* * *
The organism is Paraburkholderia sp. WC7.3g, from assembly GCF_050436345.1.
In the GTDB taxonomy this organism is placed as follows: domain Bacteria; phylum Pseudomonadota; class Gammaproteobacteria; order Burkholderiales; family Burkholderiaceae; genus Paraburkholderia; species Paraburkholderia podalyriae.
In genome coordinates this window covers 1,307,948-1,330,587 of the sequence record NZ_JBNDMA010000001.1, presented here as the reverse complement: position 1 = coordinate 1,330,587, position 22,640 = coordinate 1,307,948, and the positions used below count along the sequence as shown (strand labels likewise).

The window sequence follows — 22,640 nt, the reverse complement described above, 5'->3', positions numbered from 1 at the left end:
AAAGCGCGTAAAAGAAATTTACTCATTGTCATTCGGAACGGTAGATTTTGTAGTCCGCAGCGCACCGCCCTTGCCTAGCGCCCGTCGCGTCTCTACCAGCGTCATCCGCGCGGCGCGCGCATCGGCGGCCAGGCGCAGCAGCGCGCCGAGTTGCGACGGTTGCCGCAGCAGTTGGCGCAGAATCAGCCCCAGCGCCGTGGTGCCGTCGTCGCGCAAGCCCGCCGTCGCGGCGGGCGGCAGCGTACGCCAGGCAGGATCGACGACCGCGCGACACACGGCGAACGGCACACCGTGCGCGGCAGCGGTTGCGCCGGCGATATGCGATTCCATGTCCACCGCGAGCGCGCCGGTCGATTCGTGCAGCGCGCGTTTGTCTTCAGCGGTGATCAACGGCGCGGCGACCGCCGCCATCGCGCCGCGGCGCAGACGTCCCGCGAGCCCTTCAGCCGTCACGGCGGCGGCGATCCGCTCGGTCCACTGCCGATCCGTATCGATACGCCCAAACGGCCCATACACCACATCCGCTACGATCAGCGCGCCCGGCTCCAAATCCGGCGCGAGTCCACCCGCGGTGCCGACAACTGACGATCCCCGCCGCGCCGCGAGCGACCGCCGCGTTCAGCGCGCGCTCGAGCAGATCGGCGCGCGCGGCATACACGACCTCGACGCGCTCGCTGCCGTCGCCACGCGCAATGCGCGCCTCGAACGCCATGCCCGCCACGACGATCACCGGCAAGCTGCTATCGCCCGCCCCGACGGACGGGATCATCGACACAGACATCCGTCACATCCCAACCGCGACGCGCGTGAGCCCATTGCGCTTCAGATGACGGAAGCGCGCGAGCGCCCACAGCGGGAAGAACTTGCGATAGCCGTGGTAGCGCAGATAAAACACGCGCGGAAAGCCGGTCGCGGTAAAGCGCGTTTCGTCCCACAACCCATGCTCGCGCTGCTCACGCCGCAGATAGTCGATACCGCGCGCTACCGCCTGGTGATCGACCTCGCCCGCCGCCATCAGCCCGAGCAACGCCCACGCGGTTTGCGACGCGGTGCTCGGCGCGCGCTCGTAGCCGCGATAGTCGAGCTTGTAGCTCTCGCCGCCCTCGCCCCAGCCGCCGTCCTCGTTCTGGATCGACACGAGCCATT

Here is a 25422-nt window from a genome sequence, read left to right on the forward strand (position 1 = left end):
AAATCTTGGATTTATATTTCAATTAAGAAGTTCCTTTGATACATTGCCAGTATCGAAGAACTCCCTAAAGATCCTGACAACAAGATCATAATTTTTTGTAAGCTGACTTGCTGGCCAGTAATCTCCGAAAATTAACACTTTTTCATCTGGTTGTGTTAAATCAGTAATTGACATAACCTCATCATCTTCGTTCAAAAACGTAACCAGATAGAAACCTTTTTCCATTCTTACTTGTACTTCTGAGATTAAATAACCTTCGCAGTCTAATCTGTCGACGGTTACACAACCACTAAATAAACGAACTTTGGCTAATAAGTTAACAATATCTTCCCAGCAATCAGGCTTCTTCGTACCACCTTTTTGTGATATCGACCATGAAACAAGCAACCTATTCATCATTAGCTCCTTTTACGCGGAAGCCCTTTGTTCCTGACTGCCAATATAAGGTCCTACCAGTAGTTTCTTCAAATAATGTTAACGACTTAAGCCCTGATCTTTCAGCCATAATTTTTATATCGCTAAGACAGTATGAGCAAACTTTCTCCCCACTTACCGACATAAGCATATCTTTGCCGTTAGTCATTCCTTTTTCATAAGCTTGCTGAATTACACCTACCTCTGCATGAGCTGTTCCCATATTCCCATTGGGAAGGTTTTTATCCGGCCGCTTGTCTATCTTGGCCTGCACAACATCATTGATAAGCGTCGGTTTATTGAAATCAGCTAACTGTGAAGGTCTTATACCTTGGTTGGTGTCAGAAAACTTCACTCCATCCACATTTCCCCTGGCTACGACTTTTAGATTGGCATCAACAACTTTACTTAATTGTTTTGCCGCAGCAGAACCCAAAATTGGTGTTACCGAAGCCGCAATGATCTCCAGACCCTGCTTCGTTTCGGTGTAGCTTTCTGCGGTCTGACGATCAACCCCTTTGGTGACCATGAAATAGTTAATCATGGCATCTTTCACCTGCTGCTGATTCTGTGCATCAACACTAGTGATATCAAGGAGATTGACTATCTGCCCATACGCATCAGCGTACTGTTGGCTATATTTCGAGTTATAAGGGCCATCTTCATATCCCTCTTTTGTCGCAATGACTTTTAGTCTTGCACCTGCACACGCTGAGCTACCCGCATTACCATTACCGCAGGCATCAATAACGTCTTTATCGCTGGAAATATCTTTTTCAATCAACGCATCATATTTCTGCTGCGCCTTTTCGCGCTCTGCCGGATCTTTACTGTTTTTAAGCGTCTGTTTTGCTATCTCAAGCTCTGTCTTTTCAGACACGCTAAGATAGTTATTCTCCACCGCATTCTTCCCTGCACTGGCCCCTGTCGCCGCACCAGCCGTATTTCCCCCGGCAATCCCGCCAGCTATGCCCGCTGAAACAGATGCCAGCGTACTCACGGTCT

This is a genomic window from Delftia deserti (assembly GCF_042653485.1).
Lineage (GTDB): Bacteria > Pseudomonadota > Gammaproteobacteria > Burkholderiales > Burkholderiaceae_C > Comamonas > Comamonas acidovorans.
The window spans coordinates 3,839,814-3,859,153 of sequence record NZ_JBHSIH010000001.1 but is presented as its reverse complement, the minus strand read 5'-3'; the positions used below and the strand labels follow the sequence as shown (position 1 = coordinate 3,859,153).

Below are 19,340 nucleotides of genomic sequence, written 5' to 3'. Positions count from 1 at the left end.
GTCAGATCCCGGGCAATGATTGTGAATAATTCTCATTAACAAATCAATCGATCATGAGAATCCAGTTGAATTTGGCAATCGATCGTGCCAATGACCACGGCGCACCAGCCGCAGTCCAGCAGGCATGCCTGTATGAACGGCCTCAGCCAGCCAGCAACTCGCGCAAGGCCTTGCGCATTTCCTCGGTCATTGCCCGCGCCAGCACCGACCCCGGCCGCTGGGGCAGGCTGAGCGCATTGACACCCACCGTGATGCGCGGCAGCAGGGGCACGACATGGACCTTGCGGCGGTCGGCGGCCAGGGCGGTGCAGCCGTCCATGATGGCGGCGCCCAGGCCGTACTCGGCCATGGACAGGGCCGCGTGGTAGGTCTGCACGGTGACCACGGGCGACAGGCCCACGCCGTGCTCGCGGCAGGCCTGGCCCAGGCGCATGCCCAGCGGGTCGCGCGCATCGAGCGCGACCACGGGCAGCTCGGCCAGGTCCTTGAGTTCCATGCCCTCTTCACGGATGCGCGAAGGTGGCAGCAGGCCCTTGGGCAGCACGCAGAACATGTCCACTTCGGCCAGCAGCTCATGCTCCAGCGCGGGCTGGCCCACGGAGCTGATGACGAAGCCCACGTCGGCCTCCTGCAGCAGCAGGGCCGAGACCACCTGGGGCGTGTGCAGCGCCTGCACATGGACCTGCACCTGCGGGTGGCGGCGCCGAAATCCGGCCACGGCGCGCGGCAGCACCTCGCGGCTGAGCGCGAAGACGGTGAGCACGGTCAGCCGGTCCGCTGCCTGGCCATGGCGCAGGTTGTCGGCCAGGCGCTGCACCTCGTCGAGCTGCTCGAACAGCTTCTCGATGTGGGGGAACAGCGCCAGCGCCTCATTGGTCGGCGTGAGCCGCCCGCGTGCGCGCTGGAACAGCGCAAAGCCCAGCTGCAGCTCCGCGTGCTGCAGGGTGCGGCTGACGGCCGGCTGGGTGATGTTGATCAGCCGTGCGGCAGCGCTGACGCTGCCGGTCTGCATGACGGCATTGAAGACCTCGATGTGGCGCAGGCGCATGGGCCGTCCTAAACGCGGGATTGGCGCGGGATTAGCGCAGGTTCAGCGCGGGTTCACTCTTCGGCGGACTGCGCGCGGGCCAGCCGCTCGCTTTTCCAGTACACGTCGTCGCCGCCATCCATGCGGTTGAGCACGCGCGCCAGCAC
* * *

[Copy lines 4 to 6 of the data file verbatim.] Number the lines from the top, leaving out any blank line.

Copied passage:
The window sequence follows — 22,640 nt, the reverse complement described above, 5'->3', positions numbered from 1 at the left end:
AAAGCGCGTAAAAGAAATTTACTCATTGTCATTCGGAACGGTAGATTTTGTAGTCCGCAGCGCACCGCCCTTGCCTAGCGCCCGTCGCGTCTCTACCAGCGTCATCCGCGCGGCGCGCGCATCGGCGGCCAGGCGCAGCAGCGCGCCGAGTTGCGACGGTTGCCGCAGCAGTTGGCGCAGAATCAGCCCCAGCGCCGTGGTGCCGTCGTCGCGCAAGCCCGCCGTCGCGGCGGGCGGCAGCGTACGCCAGGCAGGATCGACGACCGCGCGACACACGGCGAACGGCACACCGTGCGCGGCAGCGGTTGCGCCGGCGATATGCGATTCCATGTCCACCGCGAGCGCGCCGGTCGATTCGTGCAGCGCGCGTTTGTCTTCAGCGGTGATCAACGGCGCGGCGACCGCCGCCATCGCGCCGCGGCGCAGACGTCCCGCGAGCCCTTCAGCCGTCACGGCGGCGGCGATCCGCTCGGTCCACTGCCGATCCGTATCGATACGCCCAAACGGCCCATACACCACATCCGCTACGATCAGCGCGCCCGGCTCCAAATCCGGCGCGAGTCCACCCGCGGTGCCGACAACTGACGATCCCCGCCGCGCCGCGAGCGACCGCCGCGTTCAGCGCGCGCTCGAGCAGATCGGCGCGCGCGGCATACACGACCTCGACGCGCTCGCTGCCGTCGCCACGCGCAATGCGCGCCTCGAACGCCATGCCCGCCACGACGATCACCGGCAAGCTGCTATCGCCCGCCCCGACGGACGGGATCATCGACACAGACATCCGTCACATCCCAACCGCGACGCGCGTGAGCCCATTGCGCTTCAGATGACGGAAGCGCGCGAGCGCCCACAGCGGGAAGAACTTGCGATAGCCGTGGTAGCGCAGATAAAACACGCGCGGAAAGCCGGTCGCGGTAAAGCGCGTTTCGTCCCACAACCCATGCTCGCGCTGCTCACGCCGCAGATAGTCGATACCGCGCGCTACCGCCTGGTGATCGACCTCGCCCGCCGCCATCAGCCCGAGCAACGCCCACGCGGTTTGCGACGCGGTGCTCGGCGCGCGCTCGTAGCCGCGATAGTCGAGCTTGTAGCTCTCGCCGCCCTCGCCCCAGCCGCCGTCCTCGTTCTGGATCGACACGAGCCATT

Here is a 25422-nt window from a genome sequence, read left to right on the forward strand (position 1 = left end):